Proving that no good can come of exercise on New Years Day, soon-to-be former Senate Majority Leader Harry Reid was hospitalized after his exercise equipment malfunctioned, causing the 75-year-old politician to "fall and break a number of ribs and bones in his face," according to a statement from his office. The Associated Press reports that Reid sustained injuries after the elastic band he was using snapped, striking him in the face near his right eye. The shock of the impact then caused him to fall, whereupon the Nevada Democrat broke a number of ribs.
Following the incident, the Senator was taken to nearby St. Rose Dominican Hospital, but was then transferred to the larger University Medical Center in Las Vegas for further testing. As a precaution, Reid spent the evening of January 1 at UMC, but luckily, "His doctors expect a full recovery." Despite the broken bones near his eyes and his ribs, spokesman Adam Jentleson was happy to report that physicians found no internal bleeding whatsoever. Ever the trooper, the outgoing Majority Leader will return to Washington this weekend, and will be ready for action when the 114th Congress reconvenes. It is likely that the Republican majority of the incoming Congress will be more painful to endure than Reid's exercising accident.
According to Jentleson, the senator will likely bear battle scars from his altercation with the elastic band in the form of rather severe facial bruises. But this, hopefully, will only add to his intimidation factor as congressional debates resume in the following weeks. The 75-year-old, after all, was a boxer in his younger days, and was known for running marathons. Both of these athletic skills have likely come in handy during his tenure in the nation's capitol.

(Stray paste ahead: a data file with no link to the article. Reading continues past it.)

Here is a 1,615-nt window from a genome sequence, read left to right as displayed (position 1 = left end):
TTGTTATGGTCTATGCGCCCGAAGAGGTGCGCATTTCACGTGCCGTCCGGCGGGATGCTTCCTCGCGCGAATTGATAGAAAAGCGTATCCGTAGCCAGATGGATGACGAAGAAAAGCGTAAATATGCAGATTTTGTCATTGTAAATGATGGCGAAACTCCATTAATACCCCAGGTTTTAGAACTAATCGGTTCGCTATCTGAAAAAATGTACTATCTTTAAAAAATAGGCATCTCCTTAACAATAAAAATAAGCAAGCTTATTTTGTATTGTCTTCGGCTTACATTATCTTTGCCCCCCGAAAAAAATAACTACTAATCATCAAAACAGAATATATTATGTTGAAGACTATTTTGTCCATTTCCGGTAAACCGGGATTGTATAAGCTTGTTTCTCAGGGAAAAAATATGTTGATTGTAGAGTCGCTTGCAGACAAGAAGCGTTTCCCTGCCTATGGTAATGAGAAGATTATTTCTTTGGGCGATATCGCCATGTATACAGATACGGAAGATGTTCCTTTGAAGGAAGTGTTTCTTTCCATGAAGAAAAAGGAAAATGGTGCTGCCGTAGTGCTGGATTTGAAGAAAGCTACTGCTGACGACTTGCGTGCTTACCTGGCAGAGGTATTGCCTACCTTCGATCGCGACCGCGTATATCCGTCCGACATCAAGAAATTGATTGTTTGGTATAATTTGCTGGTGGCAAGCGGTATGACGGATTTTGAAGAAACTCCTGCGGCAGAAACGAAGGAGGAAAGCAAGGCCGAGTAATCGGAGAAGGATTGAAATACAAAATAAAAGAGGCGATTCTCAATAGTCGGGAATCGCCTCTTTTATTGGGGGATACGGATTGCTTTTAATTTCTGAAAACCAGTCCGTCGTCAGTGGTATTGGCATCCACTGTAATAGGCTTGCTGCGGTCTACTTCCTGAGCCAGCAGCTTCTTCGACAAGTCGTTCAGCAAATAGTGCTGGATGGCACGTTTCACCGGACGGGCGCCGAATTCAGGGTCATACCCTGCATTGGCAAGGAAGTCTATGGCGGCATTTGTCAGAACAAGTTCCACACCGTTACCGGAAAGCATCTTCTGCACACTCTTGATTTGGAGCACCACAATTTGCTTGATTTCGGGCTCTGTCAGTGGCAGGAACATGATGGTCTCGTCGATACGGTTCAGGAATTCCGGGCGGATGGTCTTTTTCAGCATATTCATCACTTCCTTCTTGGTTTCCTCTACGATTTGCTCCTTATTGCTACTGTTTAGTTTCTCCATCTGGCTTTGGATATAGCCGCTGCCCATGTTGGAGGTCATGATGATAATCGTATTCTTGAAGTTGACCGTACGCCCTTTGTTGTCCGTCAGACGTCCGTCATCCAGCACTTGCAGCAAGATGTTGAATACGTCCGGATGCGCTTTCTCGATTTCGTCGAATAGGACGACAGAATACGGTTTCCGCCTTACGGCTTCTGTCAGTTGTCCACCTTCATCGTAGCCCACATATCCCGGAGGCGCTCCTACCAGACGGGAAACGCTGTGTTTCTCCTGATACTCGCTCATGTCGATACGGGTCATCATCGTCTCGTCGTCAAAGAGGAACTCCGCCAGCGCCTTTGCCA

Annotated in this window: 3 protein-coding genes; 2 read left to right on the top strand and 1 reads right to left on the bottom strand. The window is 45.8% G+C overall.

Republican Mitch McConnell (R-KY) will take over for Reid as the Senate Majority Leader when lawmakers return to Washington, and the 114th Congress will have a number of hot-button issues to discuss at the onset of the new year. With immigration and healthcare serving as key voting topics in the ill-fated midterm elections, there is little doubt that Washington will be all but consumed with contentious legislation as politics gets back underway. Hopefully, this year's Congress will be more useful than the 113th Congress, which made a name for itself by being the least productive session in recent memory, only narrowly avoiding a government shutdown in the wee hours of the morning near the end of last year.
But without the leadership of Democrats like Harry Reid, we may not want to know what the Republican Congress' New Year's resolutions were.
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